"Do I contradict myself? Very well, I contradict myself. I am vast. I contain multitudes." -Walt Whitman
Saturday, January 10, 2004
The quality of the imagination is to flow and not to freeze.
-- Ralph Waldo Emerson
in 1981 i heard somewhere of an album called big science by someone called laurie anderson. in particular, i heard praise for a song called 'o superman'. being a consumer whore, i scrounged together the savings from my paper routes and job at the sandwich shop and bought the album. my best friend drew was with me when i bought it. the cover featured a blind-looking, shock-haired woman dressed in a white suit. not too unusual for the time. i placed the vinyl on my brother's turntable, side 2 facing up, and let the needle drop.
'o superman' started.
drew and i exchanged glances. nervous glances.
'is it suppposed to sound like that?' he asked.
'maybe you should turn it off.'
'uh-huh.' but i didn't move. 'maybe you should,' i said to drew.
truth to tell, we were too afraid to approach the stereo.
so for eight and a half minutes we listened to processed vocals layered one over the next. then we decided to go out and play frisbee, and let the album play out to an empty room.
close call, we thought. weirdsville.
a few nights later, i braved the entire album. it was the most bizarre record i'd ever encountered. but little by little, i began to understand, if not the musical approach, the tone and mood of the lyrics. the social commentary.
more importantly, i began to understand that there was more to music than guitars, bass, and drums. my appetite for unexplored musical vistas began with 'big science'. in the twenty-odd years since, it has continued to spiral out. there are few things that excite me more than discovering new music. (one thing that excites me equally is witnessing other people discover new music.)
around the same time - the early 80's - WLIR FM in Garden City began playing new wave music in the morning. The Allman Brothers and Hot Tuna and Led Zep still ruled the afternoon and evening, but the Buggles and Ultravox and Our Daughter's Wedding defined John DiBella's morning show. This too was new music - synthesizer-heavy, beat-driven, goofy music. As disposable as much of these bands would be (Spandau Ballet anyone?), they provided the soundtrack to my high-school days and nights. WLIR was cutting edge. The station dared to defy the top-40 mentallity. WLIR would hit the rocks over the next decade, because synthpop is not built to stand the test of time, but the station never faltered in its mission to push the envelope of popular music.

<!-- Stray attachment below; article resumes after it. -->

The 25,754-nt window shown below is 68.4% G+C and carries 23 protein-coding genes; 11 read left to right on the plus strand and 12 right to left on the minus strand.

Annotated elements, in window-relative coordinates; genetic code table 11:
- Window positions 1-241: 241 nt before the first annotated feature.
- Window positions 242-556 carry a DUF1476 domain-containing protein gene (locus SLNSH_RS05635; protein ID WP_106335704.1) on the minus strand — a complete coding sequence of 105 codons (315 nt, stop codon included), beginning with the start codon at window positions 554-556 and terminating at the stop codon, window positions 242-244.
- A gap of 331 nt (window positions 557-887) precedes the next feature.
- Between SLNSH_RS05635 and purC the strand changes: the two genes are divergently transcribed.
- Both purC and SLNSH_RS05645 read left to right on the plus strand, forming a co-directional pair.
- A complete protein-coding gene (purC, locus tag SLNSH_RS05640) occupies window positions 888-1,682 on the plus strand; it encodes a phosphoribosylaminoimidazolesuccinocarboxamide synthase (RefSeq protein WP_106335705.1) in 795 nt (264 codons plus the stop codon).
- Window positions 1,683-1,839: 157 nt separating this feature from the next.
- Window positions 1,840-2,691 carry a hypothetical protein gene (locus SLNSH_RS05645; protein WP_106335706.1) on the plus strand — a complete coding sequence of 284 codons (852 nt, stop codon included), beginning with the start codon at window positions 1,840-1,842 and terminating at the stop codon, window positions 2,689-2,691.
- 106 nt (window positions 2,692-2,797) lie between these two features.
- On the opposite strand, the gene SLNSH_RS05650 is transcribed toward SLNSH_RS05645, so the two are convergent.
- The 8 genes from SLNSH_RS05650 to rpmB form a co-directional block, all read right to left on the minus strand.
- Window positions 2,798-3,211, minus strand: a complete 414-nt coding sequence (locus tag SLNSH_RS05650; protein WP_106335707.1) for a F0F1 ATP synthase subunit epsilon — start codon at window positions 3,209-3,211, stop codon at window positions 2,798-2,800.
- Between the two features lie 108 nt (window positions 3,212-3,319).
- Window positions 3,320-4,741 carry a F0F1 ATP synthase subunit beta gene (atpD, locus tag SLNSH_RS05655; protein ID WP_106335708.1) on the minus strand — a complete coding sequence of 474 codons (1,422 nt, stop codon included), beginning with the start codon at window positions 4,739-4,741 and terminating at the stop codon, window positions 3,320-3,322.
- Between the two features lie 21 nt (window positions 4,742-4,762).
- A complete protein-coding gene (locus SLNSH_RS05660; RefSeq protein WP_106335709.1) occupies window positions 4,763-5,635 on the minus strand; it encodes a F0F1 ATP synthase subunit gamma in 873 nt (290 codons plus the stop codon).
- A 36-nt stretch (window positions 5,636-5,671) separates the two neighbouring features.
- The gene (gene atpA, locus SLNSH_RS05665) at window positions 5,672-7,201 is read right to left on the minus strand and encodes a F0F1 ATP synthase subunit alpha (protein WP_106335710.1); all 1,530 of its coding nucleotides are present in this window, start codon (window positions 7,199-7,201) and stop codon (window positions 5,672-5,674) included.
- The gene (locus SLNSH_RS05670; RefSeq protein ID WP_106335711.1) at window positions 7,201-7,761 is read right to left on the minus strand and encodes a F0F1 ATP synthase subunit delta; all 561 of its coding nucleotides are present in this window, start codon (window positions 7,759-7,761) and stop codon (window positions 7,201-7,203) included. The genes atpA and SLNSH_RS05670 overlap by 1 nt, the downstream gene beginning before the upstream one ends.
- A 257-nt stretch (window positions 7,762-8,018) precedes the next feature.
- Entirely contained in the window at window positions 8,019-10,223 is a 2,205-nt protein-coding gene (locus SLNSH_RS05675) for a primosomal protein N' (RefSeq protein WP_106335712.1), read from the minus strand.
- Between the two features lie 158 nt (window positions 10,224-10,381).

Yesterday, at noon, WLIR went off the air for good.
It was a business decision, as the station owners freely admit, designed to help the family-owned corporation concentrate on their other outlets. Still, it seems a blow for the forces of nonconformity, and a victory for the Clear Channels of the cultural world. It marks a sad day in the annals of radio history.
Because now there is one less voice out there asking you not to be a cultural sheep.
So I'm asking you instead. Don't do it to be fashionably cutting edge, or hip, or in. expand your horizons because it's good for you as a person. we are dumbing down as a planet, and as a nation. expand your horizons in a small way. just a toe in the water, as it were.
Go buy a copy of Uncut magazine, or visit pitchformmedia.com. legally download something you've never heard before. explore something different. you may be surprised to learn how many of today's young artists take their cue's from american folk music. or how many young european jazz artists are reviving the excitement and improvisation that once defined the american jazz heritage.
go find a song by tom ovans, who shows that guitar and drums and no money can still create honest rock and roll.
go listen to josh ritter, who shows that singer/songwriters can still make beautiful pop songs that don't need a pepsi commercial behind them.
track down rickie lee jones' latest album, proof that talent is not a fashion trend. (mind you, i'm not a big rickie fan, but her new album has made me respect her talents as a vocalist and a songwriter.)
if you are really adventurous, go find Festival in the Desert, and see how the rest of the world defines music.
hell, go get laurie anderson's big science.
if you're not a music person, then go visit a museum you've never been to before. read a newspaper that you usually ignore.
take a different route to the store.
it's your life.
don't let yourself stagnate. that bleating sound you hear may be you.